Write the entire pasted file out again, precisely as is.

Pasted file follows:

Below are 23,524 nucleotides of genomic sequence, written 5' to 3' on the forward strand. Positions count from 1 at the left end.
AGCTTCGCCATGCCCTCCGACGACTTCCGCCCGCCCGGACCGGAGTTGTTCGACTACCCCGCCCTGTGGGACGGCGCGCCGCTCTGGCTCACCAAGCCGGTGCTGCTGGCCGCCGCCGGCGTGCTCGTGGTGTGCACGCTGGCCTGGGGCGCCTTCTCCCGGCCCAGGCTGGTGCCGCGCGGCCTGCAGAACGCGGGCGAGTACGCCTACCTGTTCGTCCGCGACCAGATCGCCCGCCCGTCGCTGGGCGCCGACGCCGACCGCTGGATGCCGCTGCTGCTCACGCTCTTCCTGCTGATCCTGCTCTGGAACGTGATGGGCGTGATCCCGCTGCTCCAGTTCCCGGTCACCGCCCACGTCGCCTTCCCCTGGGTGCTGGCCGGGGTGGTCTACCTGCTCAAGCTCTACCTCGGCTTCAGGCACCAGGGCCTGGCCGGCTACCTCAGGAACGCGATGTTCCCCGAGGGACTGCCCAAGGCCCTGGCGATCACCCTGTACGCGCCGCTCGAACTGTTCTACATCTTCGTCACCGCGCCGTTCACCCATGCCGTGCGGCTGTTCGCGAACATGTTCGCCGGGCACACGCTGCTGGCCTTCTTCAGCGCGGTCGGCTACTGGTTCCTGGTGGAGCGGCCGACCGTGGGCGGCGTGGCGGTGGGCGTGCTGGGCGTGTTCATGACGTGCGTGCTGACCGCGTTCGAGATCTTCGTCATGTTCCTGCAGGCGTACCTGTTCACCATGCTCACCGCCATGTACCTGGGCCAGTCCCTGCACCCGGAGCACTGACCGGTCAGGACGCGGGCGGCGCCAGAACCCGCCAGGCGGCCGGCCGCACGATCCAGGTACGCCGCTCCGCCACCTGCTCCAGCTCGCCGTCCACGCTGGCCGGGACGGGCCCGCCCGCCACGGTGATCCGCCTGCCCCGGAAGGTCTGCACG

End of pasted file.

Below are 23,524 nucleotides of genomic sequence, written 5' to 3' on the forward strand. Positions count from 1 at the left end.
AGCTTCGCCATGCCCTCCGACGACTTCCGCCCGCCCGGACCGGAGTTGTTCGACTACCCCGCCCTGTGGGACGGCGCGCCGCTCTGGCTCACCAAGCCGGTGCTGCTGGCCGCCGCCGGCGTGCTCGTGGTGTGCACGCTGGCCTGGGGCGCCTTCTCCCGGCCCAGGCTGGTGCCGCGCGGCCTGCAGAACGCGGGCGAGTACGCCTACCTGTTCGTCCGCGACCAGATCGCCCGCCCGTCGCTGGGCGCCGACGCCGACCGCTGGATGCCGCTGCTGCTCACGCTCTTCCTGCTGATCCTGCTCTGGAACGTGATGGGCGTGATCCCGCTGCTCCAGTTCCCGGTCACCGCCCACGTCGCCTTCCCCTGGGTGCTGGCCGGGGTGGTCTACCTGCTCAAGCTCTACCTCGGCTTCAGGCACCAGGGCCTGGCCGGCTACCTCAGGAACGCGATGTTCCCCGAGGGACTGCCCAAGGCCCTGGCGATCACCCTGTACGCGCCGCTCGAACTGTTCTACATCTTCGTCACCGCGCCGTTCACCCATGCCGTGCGGCTGTTCGCGAACATGTTCGCCGGGCACACGCTGCTGGCCTTCTTCAGCGCGGTCGGCTACTGGTTCCTGGTGGAGCGGCCGACCGTGGGCGGCGTGGCGGTGGGCGTGCTGGGCGTGTTCATGACGTGCGTGCTGACCGCGTTCGAGATCTTCGTCATGTTCCTGCAGGCGTACCTGTTCACCATGCTCACCGCCATGTACCTGGGCCAGTCCCTGCACCCGGAGCACTGACCGGTCAGGACGCGGGCGGCGCCAGAACCCGCCAGGCGGCCGGCCGCACGATCCAGGTACGCCGCTCCGCCACCTGCTCCAGCTCGCCGTCCACGCTGGCCGGGACGGGCCCGCCCGCCACGGTGATCCGCCTGCCCCGGAAGGTCTGCACG